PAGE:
Science Behind The recipe

Yields: 1 Serving Difficulty: Difficult Prep Time: 1 Hr Cook Time: 4 Hr Total Time: 5 Hr

Hello! I’m Zavella Sanders and today we will be going over the processes of making a Mardi Gras King Cake. Its a dish native to Louisiana and it has a lot of processes that go over most of the important and relevant processes within the actual world of baking.


In this recipe milk is being heated and used in this recipe. However, the question is why is it being heated? And how does this affect the dish? When milk is being heated it causes the denaturation process. This process causes the proteins in the milk itself to break and loosen up and then reform. This when mixed into a recipe causes the volume to increase. Giving it a fluffier texter and making it less tough. This in particular happens when mixed with a leavening agent such as yeast. Speaking of which….


Yeast is the leavening agent within the cake. The leavening agent is, when combined with certain activators like heat will  cause it to activate. This is why the milk is heated, it causes the leavening agent to activate.


Eggs are important in any recipe. They help to create a sort of structure in any recipe by being an emulsifier. The proteins within the egg allowing this emulsification binding the fat and liquid together. This structure is like the back bone of any recipe.  And when warmed the egg can also help thicken up any recipes like a custard.


Sugar does a couple of things with any recipe. Sugar, most obviously has one of the many “coses” (glucose, sucrose, fructose etc.) inside of it. These sugars give a tastier and sweeter flavor in any recipe. When cooked the smell of the sugar can also help make the food taste better. Studies show that smell makes up about 70% of the actual taste. Sugar can also keep in moisture because of sugar and waters attraction to each other. The addition of sugar in the dough helps to keep it from going try too easily.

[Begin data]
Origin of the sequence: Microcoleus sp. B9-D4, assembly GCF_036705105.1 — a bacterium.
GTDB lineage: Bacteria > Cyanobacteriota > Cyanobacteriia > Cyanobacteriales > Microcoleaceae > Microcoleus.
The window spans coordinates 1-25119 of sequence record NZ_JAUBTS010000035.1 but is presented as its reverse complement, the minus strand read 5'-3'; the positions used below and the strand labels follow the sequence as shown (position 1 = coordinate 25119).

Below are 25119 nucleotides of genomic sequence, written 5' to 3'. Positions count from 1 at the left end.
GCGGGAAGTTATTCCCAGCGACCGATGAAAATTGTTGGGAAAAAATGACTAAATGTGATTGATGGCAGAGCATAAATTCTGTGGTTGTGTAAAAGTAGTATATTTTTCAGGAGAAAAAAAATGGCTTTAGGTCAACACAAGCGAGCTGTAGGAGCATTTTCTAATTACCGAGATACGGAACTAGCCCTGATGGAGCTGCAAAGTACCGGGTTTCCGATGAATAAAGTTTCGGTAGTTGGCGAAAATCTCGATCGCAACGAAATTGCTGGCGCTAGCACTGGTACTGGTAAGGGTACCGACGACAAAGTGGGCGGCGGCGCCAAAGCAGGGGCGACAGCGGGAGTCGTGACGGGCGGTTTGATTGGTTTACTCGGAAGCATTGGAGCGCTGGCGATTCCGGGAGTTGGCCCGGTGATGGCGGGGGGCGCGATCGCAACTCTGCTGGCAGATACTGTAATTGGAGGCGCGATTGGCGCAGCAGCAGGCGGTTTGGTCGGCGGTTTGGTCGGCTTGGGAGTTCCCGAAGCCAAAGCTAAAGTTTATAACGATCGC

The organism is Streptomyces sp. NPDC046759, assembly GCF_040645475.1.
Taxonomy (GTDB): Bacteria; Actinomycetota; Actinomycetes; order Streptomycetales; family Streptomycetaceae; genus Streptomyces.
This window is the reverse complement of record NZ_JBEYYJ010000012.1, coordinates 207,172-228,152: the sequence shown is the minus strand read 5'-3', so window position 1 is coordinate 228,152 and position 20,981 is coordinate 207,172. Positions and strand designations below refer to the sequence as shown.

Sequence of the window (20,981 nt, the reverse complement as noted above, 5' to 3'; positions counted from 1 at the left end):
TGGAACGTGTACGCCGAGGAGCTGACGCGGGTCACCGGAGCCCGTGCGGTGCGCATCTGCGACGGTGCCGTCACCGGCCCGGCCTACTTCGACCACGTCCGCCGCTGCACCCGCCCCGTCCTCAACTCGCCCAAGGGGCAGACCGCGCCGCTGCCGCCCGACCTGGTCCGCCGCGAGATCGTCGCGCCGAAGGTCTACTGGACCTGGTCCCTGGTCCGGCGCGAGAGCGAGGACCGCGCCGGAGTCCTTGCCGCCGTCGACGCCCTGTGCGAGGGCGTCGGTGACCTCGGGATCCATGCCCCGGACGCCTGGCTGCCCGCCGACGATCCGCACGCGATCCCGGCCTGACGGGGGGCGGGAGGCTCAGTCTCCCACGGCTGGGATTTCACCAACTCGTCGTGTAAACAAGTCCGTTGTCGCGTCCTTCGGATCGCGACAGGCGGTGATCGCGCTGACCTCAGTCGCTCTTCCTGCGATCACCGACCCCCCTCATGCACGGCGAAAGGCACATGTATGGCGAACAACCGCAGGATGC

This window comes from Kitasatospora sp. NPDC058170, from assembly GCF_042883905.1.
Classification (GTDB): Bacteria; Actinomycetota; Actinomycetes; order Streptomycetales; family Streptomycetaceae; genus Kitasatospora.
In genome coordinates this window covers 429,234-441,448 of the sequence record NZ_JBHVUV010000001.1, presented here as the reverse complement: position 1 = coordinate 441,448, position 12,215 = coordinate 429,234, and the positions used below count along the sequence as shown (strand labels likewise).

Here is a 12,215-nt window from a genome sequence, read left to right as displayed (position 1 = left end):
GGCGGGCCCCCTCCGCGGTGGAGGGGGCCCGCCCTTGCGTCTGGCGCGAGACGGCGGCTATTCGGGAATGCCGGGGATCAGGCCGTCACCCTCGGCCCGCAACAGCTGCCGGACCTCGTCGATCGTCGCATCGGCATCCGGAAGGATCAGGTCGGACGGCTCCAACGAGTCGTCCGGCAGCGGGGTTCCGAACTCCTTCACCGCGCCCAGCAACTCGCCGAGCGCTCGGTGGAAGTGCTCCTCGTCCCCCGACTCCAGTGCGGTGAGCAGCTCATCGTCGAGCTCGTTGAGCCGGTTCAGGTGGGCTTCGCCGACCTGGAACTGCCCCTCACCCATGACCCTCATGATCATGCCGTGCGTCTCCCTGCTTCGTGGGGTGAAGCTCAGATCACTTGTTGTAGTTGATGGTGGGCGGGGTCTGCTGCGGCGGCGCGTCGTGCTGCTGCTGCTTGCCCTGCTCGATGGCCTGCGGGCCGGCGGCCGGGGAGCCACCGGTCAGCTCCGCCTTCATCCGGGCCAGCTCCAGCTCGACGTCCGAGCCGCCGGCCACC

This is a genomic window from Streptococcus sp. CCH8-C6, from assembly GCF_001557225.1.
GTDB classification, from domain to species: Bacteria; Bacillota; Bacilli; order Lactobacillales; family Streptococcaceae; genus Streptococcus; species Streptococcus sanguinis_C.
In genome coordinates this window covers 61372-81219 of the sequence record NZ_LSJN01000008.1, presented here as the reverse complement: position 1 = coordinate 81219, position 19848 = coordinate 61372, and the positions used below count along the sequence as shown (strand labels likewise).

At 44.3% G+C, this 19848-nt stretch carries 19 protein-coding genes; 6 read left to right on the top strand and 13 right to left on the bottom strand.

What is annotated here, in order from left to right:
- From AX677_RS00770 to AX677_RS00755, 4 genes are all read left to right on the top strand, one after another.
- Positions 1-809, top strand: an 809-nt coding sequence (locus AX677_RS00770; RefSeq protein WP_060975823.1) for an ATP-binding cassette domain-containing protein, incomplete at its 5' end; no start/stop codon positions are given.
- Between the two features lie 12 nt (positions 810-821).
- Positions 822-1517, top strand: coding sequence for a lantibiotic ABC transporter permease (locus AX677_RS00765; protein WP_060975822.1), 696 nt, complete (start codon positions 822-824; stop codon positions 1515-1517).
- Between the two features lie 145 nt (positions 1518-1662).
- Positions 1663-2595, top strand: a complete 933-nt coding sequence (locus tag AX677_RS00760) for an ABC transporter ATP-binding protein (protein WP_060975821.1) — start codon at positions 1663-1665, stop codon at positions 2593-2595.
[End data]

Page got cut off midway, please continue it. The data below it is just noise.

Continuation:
Preheating the oven is a task that is still relevant and important. What is happening is essentially to shorten the cooking time. The radiation that is  in the oven needs time to spread through the oven. Without it the browning of the dough for the cake would take longer. Along with what is cooking inside (the nuts etc) won’t be properly cooked and the maillard effect will take longer, without enough radiation heating it.

Melted Butter

The butter has a unique affect on things. For the cinnamon mixture the melted butter is helping to make it have a flakier feel and texture to the finished product.

Cutting the dough

Cutting the dough helps things deals with the rapid expansion of bread when put in an oven. The expansion is reduced or controlled a bit.

Confectioners sugar

Confectioners sugar in this recipe is put over the dough to make the sort of sugary topping. The water interacts with the powdery sugar. This causes the sugar to break apart more easily because the confectioners sugar is full of big crystals making it easier to dissolve in the water and spread across the icing.

Oiling the bowl

Oiling the bowl allows the dough, when set inside to rise from the heat, won’t stick inside the bowl. The oil forces the dough not to stick or solidify itself to the bowl.